You may know the 1997 film, but the original form of The English Patient is a rich and wonderful delight. The story starts in a crumbling palazzo and former hospital at the end of World War II. Only a young nurse and her anonymous, badly burned, patient remain. Later on, two more characters join them, an older man - a thief and a friend of the nurse’s father - and a military engineer. The mystery is the identity of the so-called ‘English Patient’, and the effect of the passionate affair he had in pre-war Cairo. But the sweetness and sadness come from the slowly unfolding romance between the Canadian nurse and the Indian engineer.
It is 1946 and Juliet is a writer, known for her comic columns about life in England during World War II. She is being romanced by a wealthy American, Mark. One day she receives and surprising letter from the island of Guernsey. The writer, Dawsey Adams, is in posession of a book Juliet used to own and wanted to know more about the author. As Juliet’s name is written in the front of the book, he contacts her. The story unfolds through a series of letters, taking in the German occupation of the Channel Islands, a missing mother and a proposal.
Kostas and Defne are both Cypriot. But Kostas is from a Greek background, whereas Defne’s family are Turkish and their island is on the brink of being divided along these lines. They start to meet in secret, in the back room of a taverna with a live fig tree growing inside, but their teenage love is thwarted. Later, we discover they moved to London, but Defne has died leaving Kostas with their teenage daughter Ada who is only just starting to uncover the truth about her family. How did Kostas and Defne find one another again, and what happened when they did?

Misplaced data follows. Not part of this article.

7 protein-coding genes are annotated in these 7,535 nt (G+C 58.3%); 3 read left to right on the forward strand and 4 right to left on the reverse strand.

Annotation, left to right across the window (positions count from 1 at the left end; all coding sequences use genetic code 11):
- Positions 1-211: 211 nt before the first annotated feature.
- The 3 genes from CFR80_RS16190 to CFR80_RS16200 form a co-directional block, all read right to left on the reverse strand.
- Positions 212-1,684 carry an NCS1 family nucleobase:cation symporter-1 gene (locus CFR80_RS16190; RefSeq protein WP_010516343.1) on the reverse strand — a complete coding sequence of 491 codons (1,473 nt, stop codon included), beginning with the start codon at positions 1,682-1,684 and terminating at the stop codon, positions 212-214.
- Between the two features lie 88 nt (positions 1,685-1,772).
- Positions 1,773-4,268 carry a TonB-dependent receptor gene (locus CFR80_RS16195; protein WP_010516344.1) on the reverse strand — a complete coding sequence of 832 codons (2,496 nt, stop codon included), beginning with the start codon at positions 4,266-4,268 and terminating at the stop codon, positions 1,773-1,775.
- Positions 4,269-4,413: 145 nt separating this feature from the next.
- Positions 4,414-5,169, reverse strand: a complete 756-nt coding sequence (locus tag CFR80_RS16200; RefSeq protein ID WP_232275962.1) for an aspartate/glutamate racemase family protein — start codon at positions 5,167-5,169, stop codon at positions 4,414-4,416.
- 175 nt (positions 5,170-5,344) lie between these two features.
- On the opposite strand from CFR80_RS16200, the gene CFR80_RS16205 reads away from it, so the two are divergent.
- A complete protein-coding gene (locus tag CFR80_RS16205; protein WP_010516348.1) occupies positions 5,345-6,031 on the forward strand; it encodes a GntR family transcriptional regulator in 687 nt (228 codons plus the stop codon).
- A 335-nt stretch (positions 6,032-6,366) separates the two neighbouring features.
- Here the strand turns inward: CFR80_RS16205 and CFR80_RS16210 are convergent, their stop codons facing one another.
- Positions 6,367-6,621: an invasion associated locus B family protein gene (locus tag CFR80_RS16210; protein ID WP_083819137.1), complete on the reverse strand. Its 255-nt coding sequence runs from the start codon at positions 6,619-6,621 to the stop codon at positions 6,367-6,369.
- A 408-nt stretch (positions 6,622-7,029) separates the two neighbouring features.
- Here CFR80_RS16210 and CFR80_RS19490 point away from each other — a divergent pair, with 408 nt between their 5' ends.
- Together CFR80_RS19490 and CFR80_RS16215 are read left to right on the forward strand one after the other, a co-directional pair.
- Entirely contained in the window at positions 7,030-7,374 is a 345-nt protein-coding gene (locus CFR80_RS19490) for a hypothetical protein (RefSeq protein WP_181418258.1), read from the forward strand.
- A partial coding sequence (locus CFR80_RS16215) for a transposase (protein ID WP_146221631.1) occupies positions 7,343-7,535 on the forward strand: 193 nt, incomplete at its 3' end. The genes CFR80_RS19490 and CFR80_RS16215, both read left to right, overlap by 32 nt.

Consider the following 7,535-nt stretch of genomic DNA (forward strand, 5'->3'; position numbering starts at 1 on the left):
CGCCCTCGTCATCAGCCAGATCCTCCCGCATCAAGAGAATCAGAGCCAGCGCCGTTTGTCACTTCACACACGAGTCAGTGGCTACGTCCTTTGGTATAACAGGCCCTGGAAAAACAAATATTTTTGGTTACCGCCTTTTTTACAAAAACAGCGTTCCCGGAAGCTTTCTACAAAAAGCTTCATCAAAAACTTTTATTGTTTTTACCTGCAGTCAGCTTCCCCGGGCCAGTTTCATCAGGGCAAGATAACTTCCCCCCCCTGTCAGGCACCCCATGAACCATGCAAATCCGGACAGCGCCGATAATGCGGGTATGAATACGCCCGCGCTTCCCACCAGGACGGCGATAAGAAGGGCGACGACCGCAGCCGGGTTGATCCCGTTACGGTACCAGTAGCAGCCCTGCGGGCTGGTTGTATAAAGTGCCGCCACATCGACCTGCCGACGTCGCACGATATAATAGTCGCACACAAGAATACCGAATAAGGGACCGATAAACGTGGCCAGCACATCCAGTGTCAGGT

This One Sky Day is a joyful novel, set on the fictional island of Popisho where every inhabitant has some sort of magical gift - in fact magic is so commonplace the inhabitants find it a tiny bit boring. Xavier is the island’s master chef. He is traveling the island collecting ideas for an important wedding feast, but also haunted by the death of his wife. Anise is grieving her fourth miscarriage but also looking into her husband’s possible affair. Xavier and Anise have history, but will their quests bring them back together? This One Sky Day sings with the joy and pain of love, but also with the pleasures of conversation, music and glorious food.
Anna is an award-winning journalist with over 20 years experience as a writer and editor. The former Associate Editor of Stylist Magazine, Anna has also written for Elle, The Guardian, British Vogue and the New Statesman.
A self-confessed bibliophile, Anna has hosted live literature events and workshops and is also the host of new author recommendations podcast @readlikeapod (opens in new tab).